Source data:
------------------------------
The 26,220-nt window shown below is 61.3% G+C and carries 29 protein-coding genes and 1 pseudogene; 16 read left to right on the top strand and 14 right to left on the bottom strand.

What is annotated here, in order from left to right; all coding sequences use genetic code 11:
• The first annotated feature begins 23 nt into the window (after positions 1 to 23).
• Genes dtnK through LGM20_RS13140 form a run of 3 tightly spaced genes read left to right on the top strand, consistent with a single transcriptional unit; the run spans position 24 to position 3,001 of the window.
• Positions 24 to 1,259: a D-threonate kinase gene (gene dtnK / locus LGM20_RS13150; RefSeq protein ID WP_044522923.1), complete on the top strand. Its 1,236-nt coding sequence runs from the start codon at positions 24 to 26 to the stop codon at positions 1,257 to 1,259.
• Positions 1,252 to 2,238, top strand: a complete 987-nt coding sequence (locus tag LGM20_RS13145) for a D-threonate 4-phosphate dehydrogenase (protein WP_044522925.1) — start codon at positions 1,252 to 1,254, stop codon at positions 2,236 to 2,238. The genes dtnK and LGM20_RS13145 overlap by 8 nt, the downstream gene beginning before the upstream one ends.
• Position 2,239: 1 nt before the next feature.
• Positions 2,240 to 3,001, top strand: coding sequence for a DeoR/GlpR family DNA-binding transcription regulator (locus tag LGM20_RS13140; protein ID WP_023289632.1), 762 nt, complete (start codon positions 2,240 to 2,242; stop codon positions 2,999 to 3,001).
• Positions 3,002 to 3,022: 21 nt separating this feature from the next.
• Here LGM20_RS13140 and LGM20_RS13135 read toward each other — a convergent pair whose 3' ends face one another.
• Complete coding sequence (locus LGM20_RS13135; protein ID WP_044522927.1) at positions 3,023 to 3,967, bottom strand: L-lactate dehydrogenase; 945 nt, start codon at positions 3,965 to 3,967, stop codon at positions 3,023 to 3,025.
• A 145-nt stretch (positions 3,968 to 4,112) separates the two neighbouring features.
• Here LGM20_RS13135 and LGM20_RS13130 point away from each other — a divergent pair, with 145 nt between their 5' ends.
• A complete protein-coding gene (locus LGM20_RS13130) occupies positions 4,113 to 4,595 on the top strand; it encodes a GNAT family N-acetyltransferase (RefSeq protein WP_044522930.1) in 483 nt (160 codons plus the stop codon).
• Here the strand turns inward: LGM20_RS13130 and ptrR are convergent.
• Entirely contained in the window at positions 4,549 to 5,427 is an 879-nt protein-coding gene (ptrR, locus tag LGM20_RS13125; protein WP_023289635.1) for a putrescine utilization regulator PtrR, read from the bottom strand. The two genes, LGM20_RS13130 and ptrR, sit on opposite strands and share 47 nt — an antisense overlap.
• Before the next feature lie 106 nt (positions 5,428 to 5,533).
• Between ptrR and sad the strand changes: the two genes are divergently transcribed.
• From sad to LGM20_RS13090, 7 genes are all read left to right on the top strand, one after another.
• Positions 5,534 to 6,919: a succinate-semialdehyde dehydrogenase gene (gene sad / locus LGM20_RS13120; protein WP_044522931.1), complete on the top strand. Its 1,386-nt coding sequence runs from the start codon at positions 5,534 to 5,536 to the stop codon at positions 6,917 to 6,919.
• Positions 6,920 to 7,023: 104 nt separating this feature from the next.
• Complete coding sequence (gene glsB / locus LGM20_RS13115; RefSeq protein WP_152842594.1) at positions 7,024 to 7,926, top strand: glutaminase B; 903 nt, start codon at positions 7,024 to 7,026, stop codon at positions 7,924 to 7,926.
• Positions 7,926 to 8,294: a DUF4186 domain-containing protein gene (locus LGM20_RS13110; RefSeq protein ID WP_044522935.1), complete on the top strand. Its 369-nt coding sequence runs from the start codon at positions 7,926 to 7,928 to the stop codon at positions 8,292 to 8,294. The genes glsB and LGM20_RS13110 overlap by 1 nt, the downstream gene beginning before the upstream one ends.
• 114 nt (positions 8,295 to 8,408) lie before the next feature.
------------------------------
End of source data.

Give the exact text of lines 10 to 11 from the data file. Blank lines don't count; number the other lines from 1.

• Here LGM20_RS13140 and LGM20_RS13135 read toward each other — a convergent pair whose 3' ends face one another.
• Complete coding sequence (locus LGM20_RS13135; protein ID WP_044522927.1) at positions 3,023 to 3,967, bottom strand: L-lactate dehydrogenase; 945 nt, start codon at positions 3,965 to 3,967, stop codon at positions 3,023 to 3,025.